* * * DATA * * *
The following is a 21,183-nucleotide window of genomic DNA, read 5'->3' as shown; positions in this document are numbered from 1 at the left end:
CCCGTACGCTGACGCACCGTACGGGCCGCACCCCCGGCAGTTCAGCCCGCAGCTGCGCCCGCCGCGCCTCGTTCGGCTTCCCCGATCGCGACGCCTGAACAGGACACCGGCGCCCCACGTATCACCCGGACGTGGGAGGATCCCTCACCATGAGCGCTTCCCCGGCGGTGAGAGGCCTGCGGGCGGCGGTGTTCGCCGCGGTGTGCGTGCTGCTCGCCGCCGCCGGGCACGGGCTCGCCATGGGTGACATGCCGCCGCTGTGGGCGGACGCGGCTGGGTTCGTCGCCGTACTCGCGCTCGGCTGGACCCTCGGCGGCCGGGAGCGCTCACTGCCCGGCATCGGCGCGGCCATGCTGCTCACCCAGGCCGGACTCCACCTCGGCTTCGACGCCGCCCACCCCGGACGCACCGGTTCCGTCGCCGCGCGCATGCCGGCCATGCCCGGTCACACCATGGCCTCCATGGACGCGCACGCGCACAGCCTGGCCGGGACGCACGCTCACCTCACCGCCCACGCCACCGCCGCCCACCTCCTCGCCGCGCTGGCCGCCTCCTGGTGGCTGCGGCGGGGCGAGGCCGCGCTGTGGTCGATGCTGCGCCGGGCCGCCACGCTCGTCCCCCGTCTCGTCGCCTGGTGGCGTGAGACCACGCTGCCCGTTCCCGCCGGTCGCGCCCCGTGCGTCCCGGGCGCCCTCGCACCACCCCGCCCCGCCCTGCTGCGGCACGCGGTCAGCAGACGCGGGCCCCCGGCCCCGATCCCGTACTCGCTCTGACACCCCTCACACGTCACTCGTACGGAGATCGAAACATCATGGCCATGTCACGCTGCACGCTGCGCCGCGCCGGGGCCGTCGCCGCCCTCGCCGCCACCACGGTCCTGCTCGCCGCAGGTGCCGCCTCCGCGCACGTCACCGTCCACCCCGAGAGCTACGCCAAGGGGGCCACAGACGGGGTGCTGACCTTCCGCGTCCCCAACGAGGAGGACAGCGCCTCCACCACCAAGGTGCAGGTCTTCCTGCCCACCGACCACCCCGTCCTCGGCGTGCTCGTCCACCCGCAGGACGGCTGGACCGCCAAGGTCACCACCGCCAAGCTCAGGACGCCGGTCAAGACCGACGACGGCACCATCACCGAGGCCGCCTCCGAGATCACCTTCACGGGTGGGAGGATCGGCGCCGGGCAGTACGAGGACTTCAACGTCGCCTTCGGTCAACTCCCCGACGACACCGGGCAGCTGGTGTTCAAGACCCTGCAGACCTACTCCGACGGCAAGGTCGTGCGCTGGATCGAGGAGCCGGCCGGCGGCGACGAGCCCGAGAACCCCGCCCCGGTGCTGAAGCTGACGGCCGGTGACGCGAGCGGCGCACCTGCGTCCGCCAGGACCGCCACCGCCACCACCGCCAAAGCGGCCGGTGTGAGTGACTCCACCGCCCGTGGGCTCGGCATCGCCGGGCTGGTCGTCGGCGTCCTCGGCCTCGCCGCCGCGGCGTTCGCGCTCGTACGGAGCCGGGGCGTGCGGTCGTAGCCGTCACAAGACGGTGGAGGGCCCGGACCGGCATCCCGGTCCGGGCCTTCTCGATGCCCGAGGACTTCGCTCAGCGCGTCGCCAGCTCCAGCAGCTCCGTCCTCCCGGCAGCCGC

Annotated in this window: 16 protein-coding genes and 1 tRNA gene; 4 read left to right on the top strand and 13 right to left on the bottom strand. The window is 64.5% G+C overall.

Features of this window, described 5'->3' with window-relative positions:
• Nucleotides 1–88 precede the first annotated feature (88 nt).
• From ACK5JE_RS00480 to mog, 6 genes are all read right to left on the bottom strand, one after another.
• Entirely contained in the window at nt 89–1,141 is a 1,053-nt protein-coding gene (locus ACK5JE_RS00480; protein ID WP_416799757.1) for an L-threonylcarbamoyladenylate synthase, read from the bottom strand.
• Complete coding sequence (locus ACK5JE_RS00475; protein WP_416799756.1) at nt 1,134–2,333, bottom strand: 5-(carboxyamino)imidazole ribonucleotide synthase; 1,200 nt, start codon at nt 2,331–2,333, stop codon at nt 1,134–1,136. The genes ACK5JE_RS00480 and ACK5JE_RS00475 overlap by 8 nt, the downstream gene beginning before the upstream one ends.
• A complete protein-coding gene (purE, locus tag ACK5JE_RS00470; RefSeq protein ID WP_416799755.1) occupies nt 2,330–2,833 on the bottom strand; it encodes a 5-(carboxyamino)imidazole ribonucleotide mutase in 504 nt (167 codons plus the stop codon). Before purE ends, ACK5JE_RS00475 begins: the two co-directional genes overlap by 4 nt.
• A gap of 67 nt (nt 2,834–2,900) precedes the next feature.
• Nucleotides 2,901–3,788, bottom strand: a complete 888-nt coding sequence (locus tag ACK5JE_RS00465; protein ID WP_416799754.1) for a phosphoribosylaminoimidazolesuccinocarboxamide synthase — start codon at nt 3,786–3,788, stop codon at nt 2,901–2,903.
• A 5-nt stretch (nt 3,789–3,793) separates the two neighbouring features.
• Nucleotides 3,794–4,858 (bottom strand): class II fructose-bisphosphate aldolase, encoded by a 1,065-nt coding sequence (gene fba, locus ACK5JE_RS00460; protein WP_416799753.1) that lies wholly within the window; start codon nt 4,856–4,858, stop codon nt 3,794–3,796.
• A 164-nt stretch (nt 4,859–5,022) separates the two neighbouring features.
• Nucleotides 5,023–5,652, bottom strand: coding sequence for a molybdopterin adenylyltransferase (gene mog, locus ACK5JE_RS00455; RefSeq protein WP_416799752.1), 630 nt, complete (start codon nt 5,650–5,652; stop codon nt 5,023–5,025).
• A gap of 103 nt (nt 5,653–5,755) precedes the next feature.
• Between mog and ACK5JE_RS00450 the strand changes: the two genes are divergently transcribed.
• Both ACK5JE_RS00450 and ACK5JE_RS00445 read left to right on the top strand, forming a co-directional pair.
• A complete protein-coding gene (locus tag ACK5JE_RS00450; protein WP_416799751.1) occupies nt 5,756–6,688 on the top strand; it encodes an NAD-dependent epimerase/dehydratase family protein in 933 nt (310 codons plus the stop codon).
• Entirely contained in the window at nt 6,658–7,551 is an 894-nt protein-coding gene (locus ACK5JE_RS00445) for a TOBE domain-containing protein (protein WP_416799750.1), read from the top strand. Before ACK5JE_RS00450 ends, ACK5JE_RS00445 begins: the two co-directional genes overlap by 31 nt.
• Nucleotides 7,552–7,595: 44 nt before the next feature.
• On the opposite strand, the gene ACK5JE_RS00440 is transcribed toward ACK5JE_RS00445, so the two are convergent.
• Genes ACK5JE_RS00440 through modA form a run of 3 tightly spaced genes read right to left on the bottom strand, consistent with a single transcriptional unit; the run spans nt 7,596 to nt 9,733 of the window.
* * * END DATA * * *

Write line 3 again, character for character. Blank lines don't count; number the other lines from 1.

Annotated in this window: 16 protein-coding genes and 1 tRNA gene; 4 read left to right on the top strand and 13 right to left on the bottom strand. The window is 64.5% G+C overall.